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Is Your Car Sharing Your Driving Habits With Data Brokers? A new report found that some drivers face higher insurance rates because of in-depth reports on their driving habits.

By Sherin Shibu

Key Takeaways

  • Prominent automakers, including General Motors, Honda, Kia, and Hyundai, are reportedly collecting in-depth data about drivers' habits and sharing it with third parties.
  • The reports on individual drivers' trips are hundreds of pages long and detail the date of each drive, start and end times, distance driven, hard braking, sharp accelerations, and speeding.
  • Some drivers say that they faced higher insurance rates as a result of these reports.
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Carmakers and data firms are monetizing driving data from millions of Americans, sometimes without them knowing it, according to a New York Times report.

It's a practice that many drivers might not be aware of: With the rise of Internet-connected cars, some prominent automakers, including General Motors (G.M.), Honda, Kia, and Hyundai, are collecting data from drivers, including when they drive and if they speed or brake sharply.

The automakers could then send the details they collect to global data brokers like LexisNexis, which create individual reports that car insurance companies could use to potentially justify higher rates.

"This is not happening to everyone," the journalist behind the Times report, Kashmir Hill, told CNBC. "There are some automakers who have created these features in their car apps and they're called driver score, or driver feedback."

Related: Data Privacy Matters to Your Customers — Show Them It's a Priority For You, Too. Here's How.

Hill discovered the story while reading posts from drivers in car forums who were surprised that their insurance rates were going up, and even more surprised to learn that such precise data was being collected about them.

The program with G.M. is called Smart Driver, and though it is pitched as an optional, free feature, customers who talked to The Times said they were unaware they had signed up for it.

"With General Motors specifically, some people said 'I never turned on Smart Driver'," Hill told CNBC. "It seems that they were enrolled unknowingly, maybe at the dealership. You know, the salesperson turned it on because they get bonuses for enrolling people… in Smart Driver."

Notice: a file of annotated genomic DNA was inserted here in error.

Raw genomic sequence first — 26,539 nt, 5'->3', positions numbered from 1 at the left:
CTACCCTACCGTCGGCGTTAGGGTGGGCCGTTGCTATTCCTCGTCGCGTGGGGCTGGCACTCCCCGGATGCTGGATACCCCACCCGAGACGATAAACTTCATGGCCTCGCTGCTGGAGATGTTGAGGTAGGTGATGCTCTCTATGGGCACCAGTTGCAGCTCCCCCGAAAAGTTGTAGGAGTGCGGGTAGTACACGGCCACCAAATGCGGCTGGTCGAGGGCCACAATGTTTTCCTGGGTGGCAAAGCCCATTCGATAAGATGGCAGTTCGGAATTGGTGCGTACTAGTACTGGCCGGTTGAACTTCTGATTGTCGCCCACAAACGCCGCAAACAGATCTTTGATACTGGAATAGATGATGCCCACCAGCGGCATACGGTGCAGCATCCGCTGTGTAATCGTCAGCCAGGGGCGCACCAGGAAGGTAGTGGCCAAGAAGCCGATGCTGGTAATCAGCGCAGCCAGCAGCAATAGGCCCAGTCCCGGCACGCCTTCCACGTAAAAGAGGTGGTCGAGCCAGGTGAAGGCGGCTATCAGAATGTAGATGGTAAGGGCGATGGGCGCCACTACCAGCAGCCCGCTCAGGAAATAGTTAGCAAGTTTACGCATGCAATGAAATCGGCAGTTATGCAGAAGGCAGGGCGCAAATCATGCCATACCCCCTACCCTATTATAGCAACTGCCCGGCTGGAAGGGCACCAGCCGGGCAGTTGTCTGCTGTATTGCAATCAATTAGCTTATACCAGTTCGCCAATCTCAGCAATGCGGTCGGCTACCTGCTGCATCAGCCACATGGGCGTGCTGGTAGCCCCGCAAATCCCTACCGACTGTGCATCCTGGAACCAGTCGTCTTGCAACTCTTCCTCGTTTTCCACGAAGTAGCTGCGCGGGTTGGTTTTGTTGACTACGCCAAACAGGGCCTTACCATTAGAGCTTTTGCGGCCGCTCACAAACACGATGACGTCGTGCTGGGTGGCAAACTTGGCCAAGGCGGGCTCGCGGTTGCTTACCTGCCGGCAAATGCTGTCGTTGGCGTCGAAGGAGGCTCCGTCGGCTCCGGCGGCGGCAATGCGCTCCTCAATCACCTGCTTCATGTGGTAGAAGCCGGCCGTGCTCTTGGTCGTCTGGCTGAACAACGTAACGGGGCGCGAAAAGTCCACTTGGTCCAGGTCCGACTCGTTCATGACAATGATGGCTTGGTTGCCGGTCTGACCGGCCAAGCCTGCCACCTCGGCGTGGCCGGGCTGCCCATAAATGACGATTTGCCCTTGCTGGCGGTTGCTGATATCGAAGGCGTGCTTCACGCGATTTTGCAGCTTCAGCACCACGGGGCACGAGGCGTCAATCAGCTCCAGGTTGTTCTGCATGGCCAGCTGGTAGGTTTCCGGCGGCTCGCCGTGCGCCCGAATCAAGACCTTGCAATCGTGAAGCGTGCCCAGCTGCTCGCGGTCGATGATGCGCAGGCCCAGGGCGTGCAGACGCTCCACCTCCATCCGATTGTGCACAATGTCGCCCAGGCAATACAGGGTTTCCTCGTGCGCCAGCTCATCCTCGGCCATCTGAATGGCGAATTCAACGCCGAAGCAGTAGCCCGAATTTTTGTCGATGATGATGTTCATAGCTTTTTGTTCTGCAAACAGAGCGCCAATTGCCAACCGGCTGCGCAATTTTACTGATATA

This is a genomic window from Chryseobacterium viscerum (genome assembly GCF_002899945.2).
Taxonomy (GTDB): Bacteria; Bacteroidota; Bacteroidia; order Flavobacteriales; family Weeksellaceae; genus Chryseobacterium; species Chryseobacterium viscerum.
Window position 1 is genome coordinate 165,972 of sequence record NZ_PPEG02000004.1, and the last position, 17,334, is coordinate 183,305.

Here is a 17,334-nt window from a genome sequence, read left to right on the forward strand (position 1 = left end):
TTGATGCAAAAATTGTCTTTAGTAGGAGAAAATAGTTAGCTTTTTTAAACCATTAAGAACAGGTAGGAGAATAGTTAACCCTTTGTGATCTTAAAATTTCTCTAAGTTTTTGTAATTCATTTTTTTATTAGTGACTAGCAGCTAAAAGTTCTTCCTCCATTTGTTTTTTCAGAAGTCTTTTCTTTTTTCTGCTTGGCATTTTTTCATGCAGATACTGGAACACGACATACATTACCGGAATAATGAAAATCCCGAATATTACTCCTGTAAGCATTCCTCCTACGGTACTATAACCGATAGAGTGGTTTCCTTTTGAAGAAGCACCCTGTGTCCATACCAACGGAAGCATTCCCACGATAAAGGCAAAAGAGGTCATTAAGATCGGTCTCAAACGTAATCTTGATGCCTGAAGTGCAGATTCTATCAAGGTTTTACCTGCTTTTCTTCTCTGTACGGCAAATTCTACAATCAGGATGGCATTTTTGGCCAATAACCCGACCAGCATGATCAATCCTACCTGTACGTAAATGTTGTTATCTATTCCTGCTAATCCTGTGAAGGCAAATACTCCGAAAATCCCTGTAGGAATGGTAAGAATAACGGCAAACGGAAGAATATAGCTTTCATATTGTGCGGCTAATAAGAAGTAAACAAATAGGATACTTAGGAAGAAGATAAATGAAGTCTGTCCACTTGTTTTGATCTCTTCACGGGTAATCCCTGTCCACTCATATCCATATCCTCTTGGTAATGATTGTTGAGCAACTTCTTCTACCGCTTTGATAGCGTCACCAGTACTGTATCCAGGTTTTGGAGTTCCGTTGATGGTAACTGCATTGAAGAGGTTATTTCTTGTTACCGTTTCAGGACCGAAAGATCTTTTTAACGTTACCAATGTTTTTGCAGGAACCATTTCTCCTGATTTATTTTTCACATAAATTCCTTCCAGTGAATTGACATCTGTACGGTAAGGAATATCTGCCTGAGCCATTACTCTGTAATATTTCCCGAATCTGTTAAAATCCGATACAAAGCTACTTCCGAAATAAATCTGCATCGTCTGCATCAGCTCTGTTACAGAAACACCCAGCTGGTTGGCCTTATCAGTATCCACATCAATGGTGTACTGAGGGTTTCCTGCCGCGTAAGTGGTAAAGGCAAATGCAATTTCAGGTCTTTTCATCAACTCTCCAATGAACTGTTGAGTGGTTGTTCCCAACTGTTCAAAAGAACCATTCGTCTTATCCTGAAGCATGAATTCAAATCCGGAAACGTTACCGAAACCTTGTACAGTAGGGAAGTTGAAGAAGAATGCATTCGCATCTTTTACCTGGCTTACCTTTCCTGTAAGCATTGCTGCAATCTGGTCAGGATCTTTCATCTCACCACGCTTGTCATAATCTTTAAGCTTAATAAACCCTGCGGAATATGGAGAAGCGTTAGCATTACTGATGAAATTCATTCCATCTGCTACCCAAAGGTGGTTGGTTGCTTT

A G.M. consultant program manual from 2023 confirms that Smart Driver enrollment is a qualifier for a bonus.

Related: How Is AI Going To Transform the Auto Industry?

In the report, a Cadillac driver from Florida, who remained unnamed because they are considering taking legal action against G.M., said they were denied car insurance in December by seven companies, with one pointing to his LexisNexis report, which recorded times of hard braking and hard accelerating.

"I'm not sure how the car defines that," they told The Times. "I don't feel I'm driving aggressively or dangerously."

The driver was finally able to secure car insurance through a private broker — at double the rate they had been previously paying.

When they looked at the paperwork from the purchase of his Cadillac, there was no mention of Smart Driver, and they weren't aware they had been enrolled in the program, they said.

Related: General Motors' surge in sales and strategic vision

G.M. has had a relationship with LexisNexis since 2019. The automaker confirmed to The Times that it shares details about drive time, speeding, hard braking, and hard accelerating with LexisNexis and another company called Verisk, which is an insurance rating bureau.

Sherin Shibu

Entrepreneur Staff

News Reporter

Sherin Shibu is a business news reporter at She previously worked for PCMag, Business Insider, The Messenger, and ZDNET as a reporter and copyeditor. Her areas of coverage encompass tech, business, strategy, finance, and even space. She is a Columbia University graduate.

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